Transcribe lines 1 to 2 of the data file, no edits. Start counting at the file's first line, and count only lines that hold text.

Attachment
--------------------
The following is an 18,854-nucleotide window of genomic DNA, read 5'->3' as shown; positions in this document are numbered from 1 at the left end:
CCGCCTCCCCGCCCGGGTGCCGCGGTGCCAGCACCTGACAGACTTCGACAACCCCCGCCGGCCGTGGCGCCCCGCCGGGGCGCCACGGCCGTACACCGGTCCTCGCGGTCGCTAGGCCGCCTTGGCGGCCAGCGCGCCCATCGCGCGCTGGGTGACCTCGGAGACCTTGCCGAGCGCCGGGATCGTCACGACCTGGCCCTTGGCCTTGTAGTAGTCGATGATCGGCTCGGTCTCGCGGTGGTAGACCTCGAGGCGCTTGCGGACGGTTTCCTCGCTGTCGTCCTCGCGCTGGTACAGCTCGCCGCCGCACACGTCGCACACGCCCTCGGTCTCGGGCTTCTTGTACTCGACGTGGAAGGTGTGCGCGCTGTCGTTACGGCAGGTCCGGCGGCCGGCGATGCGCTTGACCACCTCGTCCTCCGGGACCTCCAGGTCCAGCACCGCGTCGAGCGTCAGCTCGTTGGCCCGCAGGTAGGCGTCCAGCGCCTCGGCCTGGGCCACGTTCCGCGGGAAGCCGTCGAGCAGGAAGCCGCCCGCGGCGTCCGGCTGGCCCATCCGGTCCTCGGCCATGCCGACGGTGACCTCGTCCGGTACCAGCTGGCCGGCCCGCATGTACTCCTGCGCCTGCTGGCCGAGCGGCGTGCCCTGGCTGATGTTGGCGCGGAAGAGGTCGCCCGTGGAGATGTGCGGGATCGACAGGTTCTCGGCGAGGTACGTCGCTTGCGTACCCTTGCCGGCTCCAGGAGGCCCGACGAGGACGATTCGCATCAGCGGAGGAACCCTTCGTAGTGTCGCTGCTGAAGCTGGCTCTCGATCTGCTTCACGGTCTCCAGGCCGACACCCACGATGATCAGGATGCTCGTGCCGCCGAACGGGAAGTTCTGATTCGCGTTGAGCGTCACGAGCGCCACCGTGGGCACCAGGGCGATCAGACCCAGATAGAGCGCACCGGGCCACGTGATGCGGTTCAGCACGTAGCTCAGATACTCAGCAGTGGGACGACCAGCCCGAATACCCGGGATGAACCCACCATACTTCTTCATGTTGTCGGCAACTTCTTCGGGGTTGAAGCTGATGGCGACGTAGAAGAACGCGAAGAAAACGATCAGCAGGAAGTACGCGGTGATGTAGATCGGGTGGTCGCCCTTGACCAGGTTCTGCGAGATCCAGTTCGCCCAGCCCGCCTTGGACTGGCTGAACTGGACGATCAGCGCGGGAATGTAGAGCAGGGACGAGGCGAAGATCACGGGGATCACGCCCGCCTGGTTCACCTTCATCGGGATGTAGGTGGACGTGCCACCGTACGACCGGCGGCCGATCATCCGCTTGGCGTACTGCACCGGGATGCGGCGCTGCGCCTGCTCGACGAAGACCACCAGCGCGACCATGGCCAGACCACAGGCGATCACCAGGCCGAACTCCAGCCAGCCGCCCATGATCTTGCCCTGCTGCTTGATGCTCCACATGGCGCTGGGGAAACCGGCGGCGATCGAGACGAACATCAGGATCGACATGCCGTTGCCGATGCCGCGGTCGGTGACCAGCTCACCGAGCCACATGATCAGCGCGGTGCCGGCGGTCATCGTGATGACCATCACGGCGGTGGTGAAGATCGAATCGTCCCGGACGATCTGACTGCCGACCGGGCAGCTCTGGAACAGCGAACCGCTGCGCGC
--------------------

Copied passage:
The following is an 18,854-nucleotide window of genomic DNA, read 5'->3' as shown; positions in this document are numbered from 1 at the left end:
CCGCCTCCCCGCCCGGGTGCCGCGGTGCCAGCACCTGACAGACTTCGACAACCCCCGCCGGCCGTGGCGCCCCGCCGGGGCGCCACGGCCGTACACCGGTCCTCGCGGTCGCTAGGCCGCCTTGGCGGCCAGCGCGCCCATCGCGCGCTGGGTGACCTCGGAGACCTTGCCGAGCGCCGGGATCGTCACGACCTGGCCCTTGGCCTTGTAGTAGTCGATGATCGGCTCGGTCTCGCGGTGGTAGACCTCGAGGCGCTTGCGGACGGTTTCCTCGCTGTCGTCCTCGCGCTGGTACAGCTCGCCGCCGCACACGTCGCACACGCCCTCGGTCTCGGGCTTCTTGTACTCGACGTGGAAGGTGTGCGCGCTGTCGTTACGGCAGGTCCGGCGGCCGGCGATGCGCTTGACCACCTCGTCCTCCGGGACCTCCAGGTCCAGCACCGCGTCGAGCGTCAGCTCGTTGGCCCGCAGGTAGGCGTCCAGCGCCTCGGCCTGGGCCACGTTCCGCGGGAAGCCGTCGAGCAGGAAGCCGCCCGCGGCGTCCGGCTGGCCCATCCGGTCCTCGGCCATGCCGACGGTGACCTCGTCCGGTACCAGCTGGCCGGCCCGCATGTACTCCTGCGCCTGCTGGCCGAGCGGCGTGCCCTGGCTGATGTTGGCGCGGAAGAGGTCGCCCGTGGAGATGTGCGGGATCGACAGGTTCTCGGCGAGGTACGTCGCTTGCGTACCCTTGCCGGCTCCAGGAGGCCCGACGAGGACGATTCGCATCAGCGGAGGAACCCTTCGTAGTGTCGCTGCTGAAGCTGGCTCTCGATCTGCTTCACGGTCTCCAGGCCGACACCCACGATGATCAGGATGCTCGTGCCGCCGAACGGGAAGTTCTGATTCGCGTTGAGCGTCACGAGCGCCACCGTGGGCACCAGGGCGATCAGACCCAGATAGAGCGCACCGGGCCACGTGATGCGGTTCAGCACGTAGCTCAGATACTCAGCAGTGGGACGACCAGCCCGAATACCCGGGATGAACCCACCATACTTCTTCATGTTGTCGGCAACTTCTTCGGGGTTGAAGCTGATGGCGACGTAGAAGAACGCGAAGAAAACGATCAGCAGGAAGTACGCGGTGATGTAGATCGGGTGGTCGCCCTTGACCAGGTTCTGCGAGATCCAGTTCGCCCAGCCCGCCTTGGACTGGCTGAACTGGACGATCAGCGCGGGAATGTAGAGCAGGGACGAGGCGAAGATCACGGGGATCACGCCCGCCTGGTTCACCTTCATCGGGATGTAGGTGGACGTGCCACCGTACGACCGGCGGCCGATCATCCGCTTGGCGTACTGCACCGGGATGCGGCGCTGCGCCTGCTCGACGAAGACCACCAGCGCGACCATGGCCAGACCACAGGCGATCACCAGGCCGAACTCCAGCCAGCCGCCCATGATCTTGCCCTGCTGCTTGATGCTCCACATGGCGCTGGGGAAACCGGCGGCGATCGAGACGAACATCAGGATCGACATGCCGTTGCCGATGCCGCGGTCGGTGACCAGCTCACCGAGCCACATGATCAGCGCGGTGCCGGCGGTCATCGTGATGACCATCACGGCGGTGGTGAAGATCGAATCGTCCCGGACGATCTGACTGCCGACCGGGCAGCTCTGGAACAGCGAACCGCTGCGCGC